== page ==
The Liverpool first tier tribunal (“FTT”) has recently overturned the decision of a Local Authority to reduce the housing benefit of Mr Carmichael, the husband of one of the claimants bringing judicial review proceedings against the UK “bedroom tax”. The “bedroom tax” came into force on 1 April 2013 following amendments to the Housing Benefit Regulations 2006 (the “regulations”). The regulations are designed to reduce payments of housing benefit to tenants with more bedrooms than are deemed appropriate for their needs, encouraging tenants to move to smaller properties.
In this particular case, Mrs Carmichael suffers from spina bifida, with the result that she requires her own bed. There is no room for a second bed in her bedroom, so Mr Carmichael has to sleep in a second bedroom. As the calculation of housing benefit only allows for one bedroom per “couple”, Mr Carmichael was considered by the local authority to be under-occupying his property, and his housing benefit was therefore reduced by 14% from May 2013.
The regulations have been widely criticised on many grounds, including for their impact on disabled people. An estimated two-thirds of those affected by the bedroom tax are disabled, according to the equality impact assessment undertaken by the Government before the regulations came into force. The FTT decision is particularly interesting as Mrs Carmichael and other claimants lost their judicial review proceedings against the regulations in the Court of Appeal in February (R. (on the application of MA) v Secretary of State for Work and Pensions). The Court of Appeal found that that the regulations were discriminatory, given their disproportionate impact on disabled people, but that this discrimination was justified. Its decision was partly influenced by the fact that disabled people subject to the bedroom tax could apply to their Local Authorities for “discretionary housing payments” to alleviate the impact of the bedroom tax. The Government had previously announced that additional funds would be made available to Local Authorities to make these payments. These payments are however temporary, and, as the name suggests, made at the discretion of the Local Authority, leaving disabled tenants in a comparatively precarious position as they are forced to apply for payments made from a limited pool of resources.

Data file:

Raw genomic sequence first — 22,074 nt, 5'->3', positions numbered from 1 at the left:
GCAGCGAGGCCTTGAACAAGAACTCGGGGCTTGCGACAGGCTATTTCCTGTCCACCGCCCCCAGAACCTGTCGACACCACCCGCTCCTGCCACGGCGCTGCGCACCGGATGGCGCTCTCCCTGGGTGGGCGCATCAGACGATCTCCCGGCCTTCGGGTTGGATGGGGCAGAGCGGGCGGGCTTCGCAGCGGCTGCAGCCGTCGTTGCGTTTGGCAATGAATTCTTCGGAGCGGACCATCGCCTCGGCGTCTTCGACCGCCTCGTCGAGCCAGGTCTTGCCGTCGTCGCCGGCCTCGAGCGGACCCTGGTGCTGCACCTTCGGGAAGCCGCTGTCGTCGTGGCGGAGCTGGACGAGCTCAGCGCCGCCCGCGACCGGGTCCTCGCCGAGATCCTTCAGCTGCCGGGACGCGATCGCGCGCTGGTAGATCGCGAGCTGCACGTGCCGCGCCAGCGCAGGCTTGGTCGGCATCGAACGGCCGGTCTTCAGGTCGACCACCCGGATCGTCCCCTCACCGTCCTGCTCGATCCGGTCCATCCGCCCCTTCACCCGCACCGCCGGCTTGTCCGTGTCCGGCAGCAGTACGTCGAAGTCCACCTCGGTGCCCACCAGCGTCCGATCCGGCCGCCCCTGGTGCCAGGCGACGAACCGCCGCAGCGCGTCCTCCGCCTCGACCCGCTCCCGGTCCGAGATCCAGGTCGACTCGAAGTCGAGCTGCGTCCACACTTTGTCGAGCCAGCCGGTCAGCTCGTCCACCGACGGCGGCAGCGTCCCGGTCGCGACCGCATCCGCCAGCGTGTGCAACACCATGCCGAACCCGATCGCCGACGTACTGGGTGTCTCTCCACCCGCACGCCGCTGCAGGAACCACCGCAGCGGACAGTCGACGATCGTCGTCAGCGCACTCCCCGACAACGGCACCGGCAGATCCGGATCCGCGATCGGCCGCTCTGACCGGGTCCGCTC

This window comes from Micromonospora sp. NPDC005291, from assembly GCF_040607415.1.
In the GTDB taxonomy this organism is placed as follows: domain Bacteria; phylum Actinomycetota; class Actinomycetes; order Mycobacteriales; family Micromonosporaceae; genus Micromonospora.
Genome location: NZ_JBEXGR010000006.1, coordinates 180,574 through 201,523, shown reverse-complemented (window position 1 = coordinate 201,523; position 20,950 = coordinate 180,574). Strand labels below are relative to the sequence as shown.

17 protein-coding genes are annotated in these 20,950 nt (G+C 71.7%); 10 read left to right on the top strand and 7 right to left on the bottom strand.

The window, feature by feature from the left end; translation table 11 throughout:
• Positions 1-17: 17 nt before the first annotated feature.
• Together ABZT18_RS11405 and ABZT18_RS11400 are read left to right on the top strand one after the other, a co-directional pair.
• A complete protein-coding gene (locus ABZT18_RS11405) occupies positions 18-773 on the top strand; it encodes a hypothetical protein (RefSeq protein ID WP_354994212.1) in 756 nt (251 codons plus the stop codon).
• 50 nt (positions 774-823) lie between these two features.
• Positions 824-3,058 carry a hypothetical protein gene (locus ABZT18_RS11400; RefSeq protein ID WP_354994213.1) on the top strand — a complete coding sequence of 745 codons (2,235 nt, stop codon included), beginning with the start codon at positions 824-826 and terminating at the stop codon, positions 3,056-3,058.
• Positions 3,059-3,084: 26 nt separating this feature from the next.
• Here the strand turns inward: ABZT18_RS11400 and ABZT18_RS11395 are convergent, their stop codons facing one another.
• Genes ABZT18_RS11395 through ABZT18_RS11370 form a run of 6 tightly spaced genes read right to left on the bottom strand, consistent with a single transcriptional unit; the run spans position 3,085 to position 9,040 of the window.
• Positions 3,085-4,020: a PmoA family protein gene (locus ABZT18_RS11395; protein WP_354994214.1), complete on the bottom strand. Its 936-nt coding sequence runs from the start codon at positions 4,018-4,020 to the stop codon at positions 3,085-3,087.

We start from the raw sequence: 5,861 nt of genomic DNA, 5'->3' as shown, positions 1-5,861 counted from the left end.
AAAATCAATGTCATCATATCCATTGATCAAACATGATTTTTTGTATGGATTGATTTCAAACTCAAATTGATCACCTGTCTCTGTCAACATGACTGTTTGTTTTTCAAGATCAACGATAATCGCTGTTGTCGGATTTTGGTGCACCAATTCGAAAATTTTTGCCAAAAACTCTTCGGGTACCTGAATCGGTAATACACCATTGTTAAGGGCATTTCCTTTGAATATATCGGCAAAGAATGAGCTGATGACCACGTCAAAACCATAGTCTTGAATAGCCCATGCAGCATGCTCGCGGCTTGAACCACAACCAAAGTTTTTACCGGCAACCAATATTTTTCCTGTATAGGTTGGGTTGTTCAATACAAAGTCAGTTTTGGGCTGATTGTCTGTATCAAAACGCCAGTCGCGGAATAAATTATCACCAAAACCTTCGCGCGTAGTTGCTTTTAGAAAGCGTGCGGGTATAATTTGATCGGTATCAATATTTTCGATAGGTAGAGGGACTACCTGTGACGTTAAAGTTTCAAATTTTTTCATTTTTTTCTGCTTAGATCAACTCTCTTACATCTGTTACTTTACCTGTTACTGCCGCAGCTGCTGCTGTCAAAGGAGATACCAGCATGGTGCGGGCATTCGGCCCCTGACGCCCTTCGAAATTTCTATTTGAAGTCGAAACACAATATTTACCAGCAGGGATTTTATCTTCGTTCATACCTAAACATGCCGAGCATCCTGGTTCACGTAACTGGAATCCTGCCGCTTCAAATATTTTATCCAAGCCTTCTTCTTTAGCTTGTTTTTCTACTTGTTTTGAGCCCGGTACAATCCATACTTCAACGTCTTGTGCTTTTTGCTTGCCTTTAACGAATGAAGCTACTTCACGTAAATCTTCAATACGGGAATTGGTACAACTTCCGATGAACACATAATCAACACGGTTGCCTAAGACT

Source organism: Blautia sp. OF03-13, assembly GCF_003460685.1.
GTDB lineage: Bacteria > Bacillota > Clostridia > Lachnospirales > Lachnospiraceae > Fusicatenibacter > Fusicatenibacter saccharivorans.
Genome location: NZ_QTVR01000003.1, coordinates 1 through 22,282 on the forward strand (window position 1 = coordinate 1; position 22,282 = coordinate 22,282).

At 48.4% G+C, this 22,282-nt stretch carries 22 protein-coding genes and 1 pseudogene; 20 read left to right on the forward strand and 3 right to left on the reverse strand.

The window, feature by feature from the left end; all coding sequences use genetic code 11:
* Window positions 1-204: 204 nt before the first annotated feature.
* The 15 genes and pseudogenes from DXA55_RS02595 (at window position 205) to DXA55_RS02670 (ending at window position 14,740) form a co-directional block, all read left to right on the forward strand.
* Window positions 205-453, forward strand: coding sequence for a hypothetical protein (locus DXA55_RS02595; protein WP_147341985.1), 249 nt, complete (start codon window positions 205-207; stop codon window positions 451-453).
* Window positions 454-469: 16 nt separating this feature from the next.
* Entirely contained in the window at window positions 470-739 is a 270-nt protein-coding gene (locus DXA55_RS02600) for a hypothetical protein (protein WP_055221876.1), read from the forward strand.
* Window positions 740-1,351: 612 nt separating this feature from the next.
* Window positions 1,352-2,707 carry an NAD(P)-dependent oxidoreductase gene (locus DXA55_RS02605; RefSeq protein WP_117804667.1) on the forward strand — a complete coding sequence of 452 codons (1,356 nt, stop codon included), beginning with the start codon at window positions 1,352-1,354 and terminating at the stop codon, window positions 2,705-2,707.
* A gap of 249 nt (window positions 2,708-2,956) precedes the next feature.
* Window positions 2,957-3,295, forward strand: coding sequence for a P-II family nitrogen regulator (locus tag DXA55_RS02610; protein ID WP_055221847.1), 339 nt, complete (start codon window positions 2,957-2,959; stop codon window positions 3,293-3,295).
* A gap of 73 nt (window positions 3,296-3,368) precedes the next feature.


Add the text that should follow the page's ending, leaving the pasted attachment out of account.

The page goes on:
Mrs Carmichael had argued in the Court of Appeal that her case could not be distinguished from that of Burnip v Birmingham City Council, in which the Court of Appeal found that the Housing Benefit Regulations 2006 discriminated against certain classes of disabled people (including disabled children forced to share a bedroom with a sibling) with no reasonable justification. The regulations were subsequently amended to provide exemptions for these groups. The Court of Appeal rejected Mrs Carmichael’s comparison, however, finding that there was objective and reasonable justification for affording children greater protection than adults. The claimants in the judicial review proceedings are currently waiting to hear from the Supreme Court whether they have permission to appeal.
There has been no public statement of reasons from the Liverpool Tribunal, with the result that we are to some extent left guessing as to how it came to such a different conclusion to that of the Court of Appeal. However, Giles Peaker, writing in Nearly Legal, has reported that counsel for the Carmichaels argued for a different approach to be taken to the justification of the discrimination. As the first tier tribunal case was a statutory appeal, rather than a judicial review, the tribunal could focus on the discrimination suffered by the Carmichaels in particular as opposed to that suffered by disabled people in general.
An obstacle to this approach was the fact that the Court of Appeal had specifically addressed Mrs Carmichael’s situation, finding that treating a disabled adult differently from a disabled child was justified, so distinguishing her case from that of Burnip. However, the Court of Appeal had not directly considered whether Mrs Carmichael had been discriminated against in comparison with someone without her disability, leaving room for the FTT to decide this point.
The FTT’s decision is only a first-instance decision, and may be appealed. In the meantime, we await the Supreme Court’s decision on permission in the judicial review proceedings.